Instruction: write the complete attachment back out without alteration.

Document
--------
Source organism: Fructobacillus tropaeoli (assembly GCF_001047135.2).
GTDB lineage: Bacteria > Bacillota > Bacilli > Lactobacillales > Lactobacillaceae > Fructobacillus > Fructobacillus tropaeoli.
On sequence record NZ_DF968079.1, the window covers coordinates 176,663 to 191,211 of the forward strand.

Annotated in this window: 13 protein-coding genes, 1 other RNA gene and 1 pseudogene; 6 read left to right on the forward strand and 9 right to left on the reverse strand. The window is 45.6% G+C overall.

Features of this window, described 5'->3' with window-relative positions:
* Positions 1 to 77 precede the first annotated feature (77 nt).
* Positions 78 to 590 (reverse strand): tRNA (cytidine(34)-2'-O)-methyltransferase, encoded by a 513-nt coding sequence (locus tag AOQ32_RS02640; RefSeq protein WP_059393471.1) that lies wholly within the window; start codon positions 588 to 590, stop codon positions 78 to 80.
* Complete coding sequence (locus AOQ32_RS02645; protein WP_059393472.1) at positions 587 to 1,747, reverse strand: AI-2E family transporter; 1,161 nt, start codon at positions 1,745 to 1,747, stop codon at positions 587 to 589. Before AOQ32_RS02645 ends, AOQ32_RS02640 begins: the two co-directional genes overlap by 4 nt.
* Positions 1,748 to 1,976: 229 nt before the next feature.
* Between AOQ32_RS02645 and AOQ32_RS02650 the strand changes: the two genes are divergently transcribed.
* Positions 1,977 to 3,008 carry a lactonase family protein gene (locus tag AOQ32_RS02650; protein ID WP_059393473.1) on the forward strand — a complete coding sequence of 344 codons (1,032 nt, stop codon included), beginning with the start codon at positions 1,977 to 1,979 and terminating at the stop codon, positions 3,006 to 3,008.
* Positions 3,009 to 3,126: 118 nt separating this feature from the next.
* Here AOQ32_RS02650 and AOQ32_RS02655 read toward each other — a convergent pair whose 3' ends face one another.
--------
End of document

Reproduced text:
Source organism: Fructobacillus tropaeoli (assembly GCF_001047135.2).
GTDB lineage: Bacteria > Bacillota > Bacilli > Lactobacillales > Lactobacillaceae > Fructobacillus > Fructobacillus tropaeoli.
On sequence record NZ_DF968079.1, the window covers coordinates 176,663 to 191,211 of the forward strand.

Annotated in this window: 13 protein-coding genes, 1 other RNA gene and 1 pseudogene; 6 read left to right on the forward strand and 9 right to left on the reverse strand. The window is 45.6% G+C overall.

Features of this window, described 5'->3' with window-relative positions:
* Positions 1 to 77 precede the first annotated feature (77 nt).
* Positions 78 to 590 (reverse strand): tRNA (cytidine(34)-2'-O)-methyltransferase, encoded by a 513-nt coding sequence (locus tag AOQ32_RS02640; RefSeq protein WP_059393471.1) that lies wholly within the window; start codon positions 588 to 590, stop codon positions 78 to 80.
* Complete coding sequence (locus AOQ32_RS02645; protein WP_059393472.1) at positions 587 to 1,747, reverse strand: AI-2E family transporter; 1,161 nt, start codon at positions 1,745 to 1,747, stop codon at positions 587 to 589. Before AOQ32_RS02645 ends, AOQ32_RS02640 begins: the two co-directional genes overlap by 4 nt.
* Positions 1,748 to 1,976: 229 nt before the next feature.
* Between AOQ32_RS02645 and AOQ32_RS02650 the strand changes: the two genes are divergently transcribed.
* Positions 1,977 to 3,008 carry a lactonase family protein gene (locus tag AOQ32_RS02650; protein ID WP_059393473.1) on the forward strand — a complete coding sequence of 344 codons (1,032 nt, stop codon included), beginning with the start codon at positions 1,977 to 1,979 and terminating at the stop codon, positions 3,006 to 3,008.
* Positions 3,009 to 3,126: 118 nt separating this feature from the next.
* Here AOQ32_RS02650 and AOQ32_RS02655 read toward each other — a convergent pair whose 3' ends face one another.